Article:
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Lesson Transcript


Alisha: How does formal Filipino work?
Danilo: And when is it used?
Alisha: At FilipinoPod101.com, we hear these questions often. In this scenario, Felix Flores, a high-school student, meets the mother of his neighbor friend, Karen Lee. He says, "How are you, Mrs. Lee?"
Felix Flores: Kumusta po kayo, Ginang Lee?
Felix Flores: Kumusta po kayo, Ginang Lee?
Karen Lee: Mabuti, salamat. Ikaw, kumusta?
Alisha: Once more with the English translation.
Felix Flores: Kumusta po kayo, Ginang Lee?
Alisha: "How are you, Mrs. Lee?"
Karen Lee: Mabuti, salamat. Ikaw, kumusta?
Alisha: "Fine, thanks. How are you?"

Lesson focus

Alisha: In this lesson, we will be learning about formal Filipino and when it is used.
Formal Filipino can be used whenever you are in a formal environment such as, for instance, a workplace or a business meeting. It can also be used when meeting someone for the first time. You should use it whenever you are addressing someone who has seniority, or someone you don't know very well. Respect, or
Danilo: respeto,
Alisha: is a key concept in the Philippines, and the way you present yourself and address others is a reflection on you, and also your family within Philippine culture.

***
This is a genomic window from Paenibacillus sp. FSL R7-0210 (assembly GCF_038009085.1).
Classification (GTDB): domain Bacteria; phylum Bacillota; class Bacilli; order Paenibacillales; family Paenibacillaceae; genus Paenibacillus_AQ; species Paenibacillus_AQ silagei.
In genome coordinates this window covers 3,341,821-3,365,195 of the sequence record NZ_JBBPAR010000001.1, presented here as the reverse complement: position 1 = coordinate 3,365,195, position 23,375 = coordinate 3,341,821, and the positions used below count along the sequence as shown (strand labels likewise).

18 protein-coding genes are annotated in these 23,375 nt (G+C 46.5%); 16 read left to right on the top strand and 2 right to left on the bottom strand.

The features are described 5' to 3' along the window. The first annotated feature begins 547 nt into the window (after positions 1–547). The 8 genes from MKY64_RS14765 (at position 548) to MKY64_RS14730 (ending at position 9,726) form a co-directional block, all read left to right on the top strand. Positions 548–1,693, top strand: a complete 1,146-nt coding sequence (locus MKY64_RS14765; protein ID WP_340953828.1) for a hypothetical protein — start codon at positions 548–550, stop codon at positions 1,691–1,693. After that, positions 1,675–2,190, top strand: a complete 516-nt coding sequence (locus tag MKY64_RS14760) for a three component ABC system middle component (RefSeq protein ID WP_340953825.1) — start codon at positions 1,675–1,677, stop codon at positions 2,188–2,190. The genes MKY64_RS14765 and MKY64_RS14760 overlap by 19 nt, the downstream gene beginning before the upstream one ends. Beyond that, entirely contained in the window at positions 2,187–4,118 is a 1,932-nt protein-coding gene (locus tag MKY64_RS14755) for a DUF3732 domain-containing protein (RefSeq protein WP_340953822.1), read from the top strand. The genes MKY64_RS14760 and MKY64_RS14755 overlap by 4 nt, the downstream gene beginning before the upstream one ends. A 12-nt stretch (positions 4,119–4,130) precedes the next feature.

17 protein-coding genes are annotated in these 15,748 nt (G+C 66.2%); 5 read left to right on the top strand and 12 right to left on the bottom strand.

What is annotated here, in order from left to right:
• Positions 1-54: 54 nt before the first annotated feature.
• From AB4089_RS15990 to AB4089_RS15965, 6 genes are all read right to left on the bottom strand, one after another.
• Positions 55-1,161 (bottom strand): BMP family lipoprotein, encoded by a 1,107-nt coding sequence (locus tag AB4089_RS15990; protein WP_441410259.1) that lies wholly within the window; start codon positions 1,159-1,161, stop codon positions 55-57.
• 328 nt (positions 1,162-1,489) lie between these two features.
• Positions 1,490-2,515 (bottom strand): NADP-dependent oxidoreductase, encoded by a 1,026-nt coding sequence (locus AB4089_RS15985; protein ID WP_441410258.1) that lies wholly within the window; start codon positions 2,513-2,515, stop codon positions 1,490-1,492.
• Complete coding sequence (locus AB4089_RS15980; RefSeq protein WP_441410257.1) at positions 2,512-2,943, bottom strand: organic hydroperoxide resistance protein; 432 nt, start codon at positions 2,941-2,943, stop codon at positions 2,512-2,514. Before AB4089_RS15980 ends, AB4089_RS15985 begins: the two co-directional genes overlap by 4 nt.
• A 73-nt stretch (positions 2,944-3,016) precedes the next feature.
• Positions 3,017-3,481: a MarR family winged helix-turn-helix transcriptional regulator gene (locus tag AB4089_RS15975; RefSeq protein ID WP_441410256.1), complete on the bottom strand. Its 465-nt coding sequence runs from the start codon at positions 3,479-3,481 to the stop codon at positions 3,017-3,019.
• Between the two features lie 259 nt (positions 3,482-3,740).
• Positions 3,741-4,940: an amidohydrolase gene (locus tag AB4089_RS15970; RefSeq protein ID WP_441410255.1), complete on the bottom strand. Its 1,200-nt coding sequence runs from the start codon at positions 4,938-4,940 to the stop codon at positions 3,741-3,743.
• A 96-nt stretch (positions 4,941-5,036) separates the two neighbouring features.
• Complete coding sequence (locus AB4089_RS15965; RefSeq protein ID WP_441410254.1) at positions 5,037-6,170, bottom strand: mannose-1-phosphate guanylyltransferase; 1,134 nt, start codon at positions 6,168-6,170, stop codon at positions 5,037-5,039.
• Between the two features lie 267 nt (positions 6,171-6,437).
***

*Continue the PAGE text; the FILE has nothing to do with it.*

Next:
There are two easy words that are often used to show respect. These words do not have a literal English meaning but are equivalent to "yes." They can be added to regular sentences in order to indicate formality and respect.
The first of these two words is
Danilo: po.
Alisha: It is often added at the end of what is being said when speaking to an older person. In these instances, it is like an honorific: a term used to show respect. Let's hear this in an example.
If you say "Thank you" to a friend, you would just say
Danilo: Salamat.
Alisha: However, if you are speaking to an elder, you would add
Danilo: po.
Alisha: The final sentence would then be